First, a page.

As Summer comes to a close, we begin to look toward Autumn. As promised, there are several new posts on physics and astronomy.
A Life With Flare
Our solar system is the only one known to have life, but astronomers have long searched for life elsewhere. We now know that red dwarfs harbor the most planets in the universe, but red dwarfs could be hostile to life due to the fact that they experience strong stellar flares. But a new study finds that most of them are directed away from a star’s poles, which is good news for potential life. Another study of a star similar to the Sun finds that early solar flares may have helped Earth form the building blocks of life.
It’s What’s For Dinner
Black holes continue to be popular this month. One particular study looked at how supermassive black holes formed within galaxies. It argues that they formed early on as a Direct Collapse Black Hole, rather than forming from the merger of large stars. Another study found a way to determine the mass of supermassive black holes by watching them flicker. Technically it isn’t a flicker of the black hole itself, but rather the flicker of material being consumed by the black hole.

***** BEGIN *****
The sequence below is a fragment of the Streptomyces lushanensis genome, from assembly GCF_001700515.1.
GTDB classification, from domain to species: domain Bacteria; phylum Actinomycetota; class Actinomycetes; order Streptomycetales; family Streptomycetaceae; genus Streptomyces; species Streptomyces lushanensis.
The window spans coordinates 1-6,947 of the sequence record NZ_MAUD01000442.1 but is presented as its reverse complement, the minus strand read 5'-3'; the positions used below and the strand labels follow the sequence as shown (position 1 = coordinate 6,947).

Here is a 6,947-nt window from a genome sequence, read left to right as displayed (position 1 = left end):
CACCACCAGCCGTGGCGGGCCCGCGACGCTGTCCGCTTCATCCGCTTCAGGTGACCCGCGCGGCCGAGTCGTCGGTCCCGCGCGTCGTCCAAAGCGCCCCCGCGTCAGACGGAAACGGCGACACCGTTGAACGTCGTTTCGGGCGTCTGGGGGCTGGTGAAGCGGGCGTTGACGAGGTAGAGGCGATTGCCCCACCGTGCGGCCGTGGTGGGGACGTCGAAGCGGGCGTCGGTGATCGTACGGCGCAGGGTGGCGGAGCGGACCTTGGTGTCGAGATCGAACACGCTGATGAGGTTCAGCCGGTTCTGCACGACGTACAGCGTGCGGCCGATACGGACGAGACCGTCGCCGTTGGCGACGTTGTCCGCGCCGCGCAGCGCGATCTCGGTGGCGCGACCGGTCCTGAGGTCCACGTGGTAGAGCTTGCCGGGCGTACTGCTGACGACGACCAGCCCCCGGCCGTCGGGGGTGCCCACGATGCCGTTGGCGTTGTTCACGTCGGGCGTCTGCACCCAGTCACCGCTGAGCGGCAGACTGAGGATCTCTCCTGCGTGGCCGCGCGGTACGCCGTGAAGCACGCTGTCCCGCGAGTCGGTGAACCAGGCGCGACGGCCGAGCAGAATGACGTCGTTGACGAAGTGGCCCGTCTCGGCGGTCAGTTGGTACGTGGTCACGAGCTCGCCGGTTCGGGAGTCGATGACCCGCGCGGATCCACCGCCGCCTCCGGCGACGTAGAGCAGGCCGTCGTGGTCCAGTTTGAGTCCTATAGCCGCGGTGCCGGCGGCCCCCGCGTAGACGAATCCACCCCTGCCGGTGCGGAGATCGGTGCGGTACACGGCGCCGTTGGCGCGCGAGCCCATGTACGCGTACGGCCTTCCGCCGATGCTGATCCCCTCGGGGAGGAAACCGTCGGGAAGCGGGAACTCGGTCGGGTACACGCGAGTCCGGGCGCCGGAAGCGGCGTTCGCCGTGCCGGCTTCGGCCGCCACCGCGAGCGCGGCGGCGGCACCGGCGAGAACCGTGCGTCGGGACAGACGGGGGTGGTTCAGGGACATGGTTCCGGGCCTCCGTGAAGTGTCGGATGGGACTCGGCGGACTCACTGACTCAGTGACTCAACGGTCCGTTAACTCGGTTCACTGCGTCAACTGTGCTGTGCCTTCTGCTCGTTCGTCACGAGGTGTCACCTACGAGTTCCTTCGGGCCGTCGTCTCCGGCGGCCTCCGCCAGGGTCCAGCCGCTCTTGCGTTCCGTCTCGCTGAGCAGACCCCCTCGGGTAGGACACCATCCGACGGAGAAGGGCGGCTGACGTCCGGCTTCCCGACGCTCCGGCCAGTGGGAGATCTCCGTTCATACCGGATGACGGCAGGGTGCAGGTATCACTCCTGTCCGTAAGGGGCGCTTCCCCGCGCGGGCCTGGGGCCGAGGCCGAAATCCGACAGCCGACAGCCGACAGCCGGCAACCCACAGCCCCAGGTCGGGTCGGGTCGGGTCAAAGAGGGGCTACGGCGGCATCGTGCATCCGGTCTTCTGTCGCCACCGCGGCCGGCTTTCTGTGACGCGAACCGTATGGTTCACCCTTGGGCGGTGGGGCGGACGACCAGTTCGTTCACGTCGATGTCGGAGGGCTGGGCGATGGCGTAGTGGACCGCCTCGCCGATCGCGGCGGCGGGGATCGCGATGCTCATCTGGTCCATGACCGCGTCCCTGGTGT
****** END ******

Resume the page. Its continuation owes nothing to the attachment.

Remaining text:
In Search Of
The Gaia spacecraft has been mapping the position and motion of more than a billion stars in our galaxy, and this has helped astronomers understand its shape and structure. One recent discovery finds that there is a break in the Sagittarius Arm of the Milky Way. Other sky surveys have been searching for objects on the outer edge of our solar system, such as those in the Oort Cloud. We haven’t found any Oort Cloud objects yet, but a new paper argues that most of the Oort Cloud might have originated in other star systems. There may indeed be aliens among us. There may even be a planet lurking out there, such as the hypothetical Planet 9. If it’s out there, a new study has narrowed down where to look.
A Glorious Dawn
Physicists have long been able to create matter from energy in particle accelerators, but recently they have been able to create electrons directly from light. Einstein’s famous equation, E = mc2, is once again proven correct.
Finally, for those of you who have been interested in the Big Science TV show, there are a couple of new trailers. The series hasn’t been greenlit yet, but might be soon with a bit of luck.
Until next time, enjoy the change of season. If you enjoy these posts, be sure to share them across the web. I’ll have plenty more for you next month.